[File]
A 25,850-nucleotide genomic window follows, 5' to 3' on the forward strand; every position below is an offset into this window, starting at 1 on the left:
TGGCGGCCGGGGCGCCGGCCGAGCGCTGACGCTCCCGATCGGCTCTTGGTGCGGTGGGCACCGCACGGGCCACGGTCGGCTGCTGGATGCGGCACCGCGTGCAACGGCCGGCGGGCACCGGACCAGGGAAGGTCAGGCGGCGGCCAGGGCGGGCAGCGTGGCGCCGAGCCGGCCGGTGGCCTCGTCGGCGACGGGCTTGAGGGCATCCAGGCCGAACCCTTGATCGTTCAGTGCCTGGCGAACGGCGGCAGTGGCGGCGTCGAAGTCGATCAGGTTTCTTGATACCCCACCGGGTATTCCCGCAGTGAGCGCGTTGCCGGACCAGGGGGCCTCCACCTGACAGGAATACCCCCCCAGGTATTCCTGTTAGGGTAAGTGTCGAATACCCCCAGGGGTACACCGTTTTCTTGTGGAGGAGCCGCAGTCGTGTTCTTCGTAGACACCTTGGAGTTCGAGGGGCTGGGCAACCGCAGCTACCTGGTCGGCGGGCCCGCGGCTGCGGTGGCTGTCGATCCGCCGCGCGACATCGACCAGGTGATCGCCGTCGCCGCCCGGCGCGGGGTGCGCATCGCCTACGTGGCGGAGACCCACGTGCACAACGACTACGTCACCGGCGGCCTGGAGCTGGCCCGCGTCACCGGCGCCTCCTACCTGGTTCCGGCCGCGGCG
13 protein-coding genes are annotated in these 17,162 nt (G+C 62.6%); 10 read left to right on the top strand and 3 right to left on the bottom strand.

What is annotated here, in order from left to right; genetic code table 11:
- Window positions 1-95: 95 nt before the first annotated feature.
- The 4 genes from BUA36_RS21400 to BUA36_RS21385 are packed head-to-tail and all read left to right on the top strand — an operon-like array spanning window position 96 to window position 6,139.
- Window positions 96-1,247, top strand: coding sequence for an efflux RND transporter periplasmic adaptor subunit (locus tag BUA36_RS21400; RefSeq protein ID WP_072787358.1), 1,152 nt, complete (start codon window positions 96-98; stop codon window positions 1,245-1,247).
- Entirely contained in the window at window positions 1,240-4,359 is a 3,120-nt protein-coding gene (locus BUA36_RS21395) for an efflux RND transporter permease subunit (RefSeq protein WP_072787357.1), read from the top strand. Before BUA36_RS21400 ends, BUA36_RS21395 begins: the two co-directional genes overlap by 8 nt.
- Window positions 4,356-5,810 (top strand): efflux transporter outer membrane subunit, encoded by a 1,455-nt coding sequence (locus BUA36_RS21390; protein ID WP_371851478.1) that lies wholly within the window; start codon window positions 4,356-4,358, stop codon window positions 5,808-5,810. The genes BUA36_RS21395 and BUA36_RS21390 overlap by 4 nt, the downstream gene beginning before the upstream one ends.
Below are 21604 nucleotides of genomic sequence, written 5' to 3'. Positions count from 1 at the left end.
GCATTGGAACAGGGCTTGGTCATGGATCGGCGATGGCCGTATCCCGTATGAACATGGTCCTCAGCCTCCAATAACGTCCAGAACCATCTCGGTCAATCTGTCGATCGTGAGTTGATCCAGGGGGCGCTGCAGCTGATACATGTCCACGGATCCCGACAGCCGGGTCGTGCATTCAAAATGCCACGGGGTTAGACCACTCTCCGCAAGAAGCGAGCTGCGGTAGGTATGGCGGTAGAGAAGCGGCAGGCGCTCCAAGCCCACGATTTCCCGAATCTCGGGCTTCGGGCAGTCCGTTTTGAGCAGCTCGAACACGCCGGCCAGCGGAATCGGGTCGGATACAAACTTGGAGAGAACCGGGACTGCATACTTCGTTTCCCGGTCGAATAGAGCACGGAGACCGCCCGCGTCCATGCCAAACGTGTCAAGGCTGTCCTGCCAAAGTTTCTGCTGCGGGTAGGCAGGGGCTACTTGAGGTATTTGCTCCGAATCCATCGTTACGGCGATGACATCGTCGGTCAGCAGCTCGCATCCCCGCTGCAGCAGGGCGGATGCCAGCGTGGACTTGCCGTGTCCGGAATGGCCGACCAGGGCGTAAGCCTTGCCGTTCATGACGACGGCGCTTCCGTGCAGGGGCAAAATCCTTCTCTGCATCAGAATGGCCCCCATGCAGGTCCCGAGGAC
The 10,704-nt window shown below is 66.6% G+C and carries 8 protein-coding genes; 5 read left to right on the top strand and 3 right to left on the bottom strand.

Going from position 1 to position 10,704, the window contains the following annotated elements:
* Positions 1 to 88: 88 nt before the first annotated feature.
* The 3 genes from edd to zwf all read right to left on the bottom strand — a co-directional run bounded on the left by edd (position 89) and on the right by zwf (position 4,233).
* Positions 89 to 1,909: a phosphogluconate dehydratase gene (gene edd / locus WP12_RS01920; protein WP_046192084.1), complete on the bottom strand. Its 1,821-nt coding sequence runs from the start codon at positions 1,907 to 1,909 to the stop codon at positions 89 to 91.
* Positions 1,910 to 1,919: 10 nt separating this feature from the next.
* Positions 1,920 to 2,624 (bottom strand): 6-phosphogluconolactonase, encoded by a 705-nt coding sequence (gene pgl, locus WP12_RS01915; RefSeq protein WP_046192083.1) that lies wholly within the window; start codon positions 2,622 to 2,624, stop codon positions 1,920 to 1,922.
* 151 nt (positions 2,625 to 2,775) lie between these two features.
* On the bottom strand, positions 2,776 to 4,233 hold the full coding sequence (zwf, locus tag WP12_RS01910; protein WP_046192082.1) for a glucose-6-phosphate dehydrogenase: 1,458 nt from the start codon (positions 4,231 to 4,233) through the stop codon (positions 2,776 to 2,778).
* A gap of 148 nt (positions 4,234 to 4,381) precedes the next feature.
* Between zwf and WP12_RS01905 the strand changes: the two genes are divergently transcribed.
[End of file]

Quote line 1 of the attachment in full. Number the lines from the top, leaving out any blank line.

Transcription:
A 25,850-nucleotide genomic window follows, 5' to 3' on the forward strand; every position below is an offset into this window, starting at 1 on the left: